Lack of Leadership
Dogs look up to their human owners for guidance. Owners may unknowingly contribute to their dog’s insecurity by rewarding unwanted behaviors in an attempt to soothe their fearful dogs. Without a strong leader, they may become unsure of the rules, and unsure of themselves. Learning how to lead your dog can ensure that he received the right message about what is and what isn’t appropriate behavior.
If your dog is acting insecure, you may assume it is a behavioral issue. Your veterinarian will want to perform a physical exam and some tests to be sure there is not a medical reason behind the insecure behaviors. Blood tests and a urinalysis can help identify any infections or imbalances in body chemicals and hormones. If any masses or abnormal skin areas are identified during the exam, imaging techniques or a skin scraping or biopsy may be taken. Your vet will ask you basic questions about your dog’s diet, elimination habits, and any possible exposures to infectious agents or toxins. The age and breed of your dog will also be factored in. An eye, ear, and neurological exam can help to identify age-related issues such as cognitive dysfunction, and hearing or vision loss, while X-rays can verify arthritis. If no physical reason can be identified, then your veterinarian will look at behavioral issues that could be causing the problem.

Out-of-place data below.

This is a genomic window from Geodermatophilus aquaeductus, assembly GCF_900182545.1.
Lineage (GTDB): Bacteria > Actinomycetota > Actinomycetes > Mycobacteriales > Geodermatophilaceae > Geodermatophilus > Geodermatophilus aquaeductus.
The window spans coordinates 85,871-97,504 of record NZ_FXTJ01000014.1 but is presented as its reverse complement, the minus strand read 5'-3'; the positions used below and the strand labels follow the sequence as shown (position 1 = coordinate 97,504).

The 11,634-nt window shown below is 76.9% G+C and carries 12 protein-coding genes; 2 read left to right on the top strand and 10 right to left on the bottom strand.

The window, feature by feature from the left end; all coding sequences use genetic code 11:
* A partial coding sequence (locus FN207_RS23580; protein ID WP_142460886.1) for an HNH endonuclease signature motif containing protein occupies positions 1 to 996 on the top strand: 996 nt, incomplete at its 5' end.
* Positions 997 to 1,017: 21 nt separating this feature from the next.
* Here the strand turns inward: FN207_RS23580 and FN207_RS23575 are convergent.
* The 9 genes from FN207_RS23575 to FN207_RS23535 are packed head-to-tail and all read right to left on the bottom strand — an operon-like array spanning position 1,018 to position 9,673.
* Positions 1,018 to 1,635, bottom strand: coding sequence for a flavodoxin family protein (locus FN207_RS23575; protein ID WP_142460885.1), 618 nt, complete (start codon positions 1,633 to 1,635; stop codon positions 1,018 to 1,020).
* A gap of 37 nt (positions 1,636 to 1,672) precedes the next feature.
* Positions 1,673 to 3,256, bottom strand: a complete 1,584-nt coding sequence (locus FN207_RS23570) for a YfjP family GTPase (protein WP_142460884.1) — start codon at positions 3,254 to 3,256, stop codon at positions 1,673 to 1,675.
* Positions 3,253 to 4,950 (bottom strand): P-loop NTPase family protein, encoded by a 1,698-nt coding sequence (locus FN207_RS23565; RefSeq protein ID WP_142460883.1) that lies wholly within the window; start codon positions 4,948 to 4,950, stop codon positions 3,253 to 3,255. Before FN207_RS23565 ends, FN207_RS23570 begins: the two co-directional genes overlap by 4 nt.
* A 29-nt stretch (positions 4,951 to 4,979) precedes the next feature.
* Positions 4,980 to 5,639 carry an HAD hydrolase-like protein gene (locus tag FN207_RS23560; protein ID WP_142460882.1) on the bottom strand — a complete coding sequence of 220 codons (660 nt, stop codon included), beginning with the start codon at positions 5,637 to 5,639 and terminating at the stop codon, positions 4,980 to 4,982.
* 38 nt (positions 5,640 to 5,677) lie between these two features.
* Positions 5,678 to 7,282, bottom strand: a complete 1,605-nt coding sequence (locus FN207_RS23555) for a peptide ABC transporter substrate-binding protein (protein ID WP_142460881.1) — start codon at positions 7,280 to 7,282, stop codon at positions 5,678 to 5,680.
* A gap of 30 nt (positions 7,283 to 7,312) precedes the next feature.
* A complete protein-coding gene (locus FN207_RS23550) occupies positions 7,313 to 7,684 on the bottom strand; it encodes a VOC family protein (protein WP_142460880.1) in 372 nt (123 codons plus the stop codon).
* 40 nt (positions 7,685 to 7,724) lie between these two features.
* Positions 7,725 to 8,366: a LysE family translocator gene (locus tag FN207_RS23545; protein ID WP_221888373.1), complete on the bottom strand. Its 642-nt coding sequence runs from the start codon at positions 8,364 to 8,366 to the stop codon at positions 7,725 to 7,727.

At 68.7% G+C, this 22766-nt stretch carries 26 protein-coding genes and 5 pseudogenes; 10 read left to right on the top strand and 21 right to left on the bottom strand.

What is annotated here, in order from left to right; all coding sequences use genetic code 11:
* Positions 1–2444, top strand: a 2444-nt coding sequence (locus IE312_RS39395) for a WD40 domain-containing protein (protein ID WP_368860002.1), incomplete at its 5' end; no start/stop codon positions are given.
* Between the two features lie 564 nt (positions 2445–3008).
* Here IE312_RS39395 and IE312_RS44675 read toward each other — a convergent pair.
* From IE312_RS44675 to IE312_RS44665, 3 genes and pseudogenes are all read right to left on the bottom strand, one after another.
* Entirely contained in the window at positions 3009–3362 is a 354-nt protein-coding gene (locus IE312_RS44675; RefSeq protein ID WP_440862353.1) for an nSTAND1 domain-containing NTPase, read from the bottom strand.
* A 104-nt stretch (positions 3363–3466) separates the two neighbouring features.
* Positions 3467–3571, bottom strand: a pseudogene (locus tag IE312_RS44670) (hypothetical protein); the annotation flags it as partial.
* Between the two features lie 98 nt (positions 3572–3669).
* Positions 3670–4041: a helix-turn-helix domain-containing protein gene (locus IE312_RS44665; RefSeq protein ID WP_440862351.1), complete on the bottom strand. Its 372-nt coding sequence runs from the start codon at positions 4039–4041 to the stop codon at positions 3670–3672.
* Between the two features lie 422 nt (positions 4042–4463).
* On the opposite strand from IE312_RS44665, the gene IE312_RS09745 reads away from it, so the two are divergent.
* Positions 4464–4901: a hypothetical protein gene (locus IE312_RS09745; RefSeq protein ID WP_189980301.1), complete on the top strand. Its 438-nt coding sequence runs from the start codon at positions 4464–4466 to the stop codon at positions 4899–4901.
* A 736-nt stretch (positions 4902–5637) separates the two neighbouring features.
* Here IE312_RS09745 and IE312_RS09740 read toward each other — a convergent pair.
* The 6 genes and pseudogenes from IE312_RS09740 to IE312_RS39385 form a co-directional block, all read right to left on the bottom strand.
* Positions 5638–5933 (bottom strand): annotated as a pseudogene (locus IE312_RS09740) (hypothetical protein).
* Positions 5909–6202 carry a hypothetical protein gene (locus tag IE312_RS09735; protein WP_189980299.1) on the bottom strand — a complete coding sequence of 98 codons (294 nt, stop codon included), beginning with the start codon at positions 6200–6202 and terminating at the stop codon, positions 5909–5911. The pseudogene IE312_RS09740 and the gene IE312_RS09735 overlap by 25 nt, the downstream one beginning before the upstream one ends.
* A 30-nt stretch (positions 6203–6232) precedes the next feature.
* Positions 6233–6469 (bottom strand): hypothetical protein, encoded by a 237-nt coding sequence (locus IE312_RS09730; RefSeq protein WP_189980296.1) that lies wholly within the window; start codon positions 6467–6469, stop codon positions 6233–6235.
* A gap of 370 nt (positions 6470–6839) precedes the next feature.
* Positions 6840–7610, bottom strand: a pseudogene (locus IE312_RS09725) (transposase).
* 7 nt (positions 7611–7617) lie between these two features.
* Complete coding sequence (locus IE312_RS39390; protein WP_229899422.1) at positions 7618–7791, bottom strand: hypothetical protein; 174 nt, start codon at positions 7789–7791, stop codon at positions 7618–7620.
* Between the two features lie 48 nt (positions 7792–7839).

The best way to diagnose a behavioral disorder or condition is to monitor your dog’s behavior and note any triggers that may have prompted the unwanted behavior, such as noises, people, or when your dog is left alone. Videotaping your dog during insecure moments can help your veterinarian determine what may be causing the insecurity.